The Sound Of The Future:

In 1979 I walked into my A-Level Music class carrying a Gary Numan album and declared "The piano is dead"

My teacher asked if a synthesiser could be played polyphonically and with any velocity dynamics? I didn't care because my friend, Dave Green, had just bought a Roland System 100 synth which I would obsess over at every available opportunity. The rest, as they say, is history, and I do indeed have a room full of synthesisers now.

For All The Times:

An apology to my parents and several females who have a special place in my heart and to whom I undoubtedly caused grief during those difficult adolescent years.

All tracks written and produced by Dave Spiers except the The Dreaming which was written by Donkey Tugger & Dave Spiers


Additional engineering: Andy Shillito.

Artwork: Ian Legge


Thanks to: Dale Davis, Rob Harris, John Mitchell, Donkey Tugger & Oliver Frick for their superb musicianship. Chris Macleod, Ray & Gill Spiers and Louise Spiers for their inspiration, support and confidence in my average ability. Andy Shillito, & Karl Hyde for being there in hours of need. Freya Spiers for not putting me through what I put my parents through.


Selected Kit List: ARP Odyssey, EMS AKS, Moog Minimoog, Moog Modular 55, Yamaha CS-80, Oberheim 8-Voice, GForce M-Tron Pro, GForce Minimonsta, GForce impOSCar2, GForce VSM, GForce Oddity2, Spectrasonics Omnisphere, Spectrasonics Stylus RMX, Spectrasonics Trillian, Izotope RX, SCI Prophet 5, Wurlitzer Electric Piano.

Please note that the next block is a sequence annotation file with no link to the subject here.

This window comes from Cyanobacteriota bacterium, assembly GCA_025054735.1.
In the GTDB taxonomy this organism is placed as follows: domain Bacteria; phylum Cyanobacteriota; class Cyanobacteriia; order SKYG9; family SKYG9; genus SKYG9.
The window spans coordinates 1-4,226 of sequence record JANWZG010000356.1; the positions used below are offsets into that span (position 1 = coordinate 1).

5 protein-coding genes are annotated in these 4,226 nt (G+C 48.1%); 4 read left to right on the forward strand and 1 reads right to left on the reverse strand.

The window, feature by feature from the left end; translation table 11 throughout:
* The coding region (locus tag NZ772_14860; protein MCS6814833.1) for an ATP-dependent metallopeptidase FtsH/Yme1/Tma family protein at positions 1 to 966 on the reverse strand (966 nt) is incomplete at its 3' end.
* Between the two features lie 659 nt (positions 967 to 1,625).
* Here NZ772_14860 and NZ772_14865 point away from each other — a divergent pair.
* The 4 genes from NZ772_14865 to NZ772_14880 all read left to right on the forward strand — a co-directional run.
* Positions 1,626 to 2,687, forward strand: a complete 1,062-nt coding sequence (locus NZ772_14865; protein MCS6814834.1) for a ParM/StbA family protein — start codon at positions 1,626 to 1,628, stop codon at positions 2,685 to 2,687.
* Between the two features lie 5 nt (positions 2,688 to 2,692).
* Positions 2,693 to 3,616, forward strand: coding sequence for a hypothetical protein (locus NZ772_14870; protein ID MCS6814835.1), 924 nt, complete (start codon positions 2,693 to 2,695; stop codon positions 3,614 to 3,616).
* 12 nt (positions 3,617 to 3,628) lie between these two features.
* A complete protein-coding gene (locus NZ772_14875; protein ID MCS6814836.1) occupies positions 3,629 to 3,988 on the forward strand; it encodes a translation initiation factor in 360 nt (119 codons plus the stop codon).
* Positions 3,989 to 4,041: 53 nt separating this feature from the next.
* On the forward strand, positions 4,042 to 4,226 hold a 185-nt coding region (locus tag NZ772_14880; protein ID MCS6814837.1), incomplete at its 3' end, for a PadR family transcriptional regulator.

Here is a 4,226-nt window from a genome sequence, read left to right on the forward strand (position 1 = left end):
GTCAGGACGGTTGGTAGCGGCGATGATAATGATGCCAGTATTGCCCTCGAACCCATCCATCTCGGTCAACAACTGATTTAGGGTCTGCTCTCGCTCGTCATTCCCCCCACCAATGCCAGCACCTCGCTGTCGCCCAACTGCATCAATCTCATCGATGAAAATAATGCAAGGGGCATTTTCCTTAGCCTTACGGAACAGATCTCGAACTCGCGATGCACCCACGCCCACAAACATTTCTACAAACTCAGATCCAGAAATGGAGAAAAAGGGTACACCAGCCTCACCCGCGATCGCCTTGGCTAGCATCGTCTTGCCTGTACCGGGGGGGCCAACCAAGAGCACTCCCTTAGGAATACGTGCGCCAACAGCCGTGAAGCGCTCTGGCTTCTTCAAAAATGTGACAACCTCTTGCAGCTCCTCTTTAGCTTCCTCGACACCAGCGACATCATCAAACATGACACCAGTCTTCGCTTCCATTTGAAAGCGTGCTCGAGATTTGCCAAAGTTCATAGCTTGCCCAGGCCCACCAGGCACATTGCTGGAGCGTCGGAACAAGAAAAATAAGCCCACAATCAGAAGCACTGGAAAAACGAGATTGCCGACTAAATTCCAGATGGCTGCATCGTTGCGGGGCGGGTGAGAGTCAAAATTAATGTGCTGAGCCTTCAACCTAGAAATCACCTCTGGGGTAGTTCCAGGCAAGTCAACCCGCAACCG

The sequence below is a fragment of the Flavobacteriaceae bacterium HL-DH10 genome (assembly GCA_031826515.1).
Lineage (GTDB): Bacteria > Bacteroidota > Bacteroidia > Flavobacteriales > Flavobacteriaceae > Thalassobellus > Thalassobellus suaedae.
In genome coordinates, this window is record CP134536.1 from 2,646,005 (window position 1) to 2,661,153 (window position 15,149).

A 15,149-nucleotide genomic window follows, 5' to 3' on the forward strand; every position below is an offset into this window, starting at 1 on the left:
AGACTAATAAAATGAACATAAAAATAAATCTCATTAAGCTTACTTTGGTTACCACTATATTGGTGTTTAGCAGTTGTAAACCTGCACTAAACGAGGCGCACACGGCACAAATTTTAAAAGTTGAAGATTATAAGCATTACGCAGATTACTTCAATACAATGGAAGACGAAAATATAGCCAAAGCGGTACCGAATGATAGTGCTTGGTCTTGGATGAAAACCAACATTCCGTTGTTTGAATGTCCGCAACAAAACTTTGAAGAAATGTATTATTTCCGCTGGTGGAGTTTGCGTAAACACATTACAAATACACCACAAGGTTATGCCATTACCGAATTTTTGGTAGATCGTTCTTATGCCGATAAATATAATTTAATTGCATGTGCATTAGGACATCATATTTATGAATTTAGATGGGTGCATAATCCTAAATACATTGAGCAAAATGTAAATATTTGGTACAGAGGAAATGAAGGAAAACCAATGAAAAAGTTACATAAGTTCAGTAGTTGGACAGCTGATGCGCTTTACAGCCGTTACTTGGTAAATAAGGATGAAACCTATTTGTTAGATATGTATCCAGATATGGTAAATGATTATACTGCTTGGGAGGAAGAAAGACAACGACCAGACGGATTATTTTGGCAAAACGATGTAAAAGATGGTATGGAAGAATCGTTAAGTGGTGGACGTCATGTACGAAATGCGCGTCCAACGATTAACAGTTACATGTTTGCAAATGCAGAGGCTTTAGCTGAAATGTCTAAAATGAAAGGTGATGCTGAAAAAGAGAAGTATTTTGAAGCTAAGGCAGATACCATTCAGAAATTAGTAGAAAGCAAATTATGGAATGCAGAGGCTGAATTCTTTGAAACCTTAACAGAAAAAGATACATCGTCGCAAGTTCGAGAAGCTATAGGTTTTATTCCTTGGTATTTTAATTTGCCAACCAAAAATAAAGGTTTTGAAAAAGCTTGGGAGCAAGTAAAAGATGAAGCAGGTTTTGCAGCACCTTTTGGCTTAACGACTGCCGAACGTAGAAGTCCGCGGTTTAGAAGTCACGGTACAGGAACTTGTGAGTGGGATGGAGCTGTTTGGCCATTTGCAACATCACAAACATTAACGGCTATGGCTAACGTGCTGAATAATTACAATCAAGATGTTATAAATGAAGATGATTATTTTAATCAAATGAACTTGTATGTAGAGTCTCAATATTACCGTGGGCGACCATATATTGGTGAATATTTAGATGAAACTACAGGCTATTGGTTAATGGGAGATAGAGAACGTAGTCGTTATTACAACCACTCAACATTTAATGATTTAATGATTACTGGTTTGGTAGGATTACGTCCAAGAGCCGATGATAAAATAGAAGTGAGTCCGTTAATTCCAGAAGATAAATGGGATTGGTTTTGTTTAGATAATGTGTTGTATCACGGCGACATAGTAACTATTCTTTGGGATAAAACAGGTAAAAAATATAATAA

"It's honest, heartbreaking, stonking, funky, spunky and beautiful. Thank you!"

Chris B

"A quality album in terms of content and production. A rare treat in this day and age. Authentic with plenty of references to enjoy."

Neil R

"Growing up in a similar time I can relate to the lyrics & music. Beautifully produced, lots of synth lines & sounds going on in the stereo field, highly impressed. Thank you."

Paul B

"Ever since I heard your "After the Sun Goes Down" improvisations, I have been waiting for a CD of your music. I absolutely love it. Laughed almost all the way through the Synthesizer song. Brilliant!!"

Ned N

 "just wanted to drop you a quick line to say that I’m really enjoying the album. You’re quite the talent, sir!"

Mark Z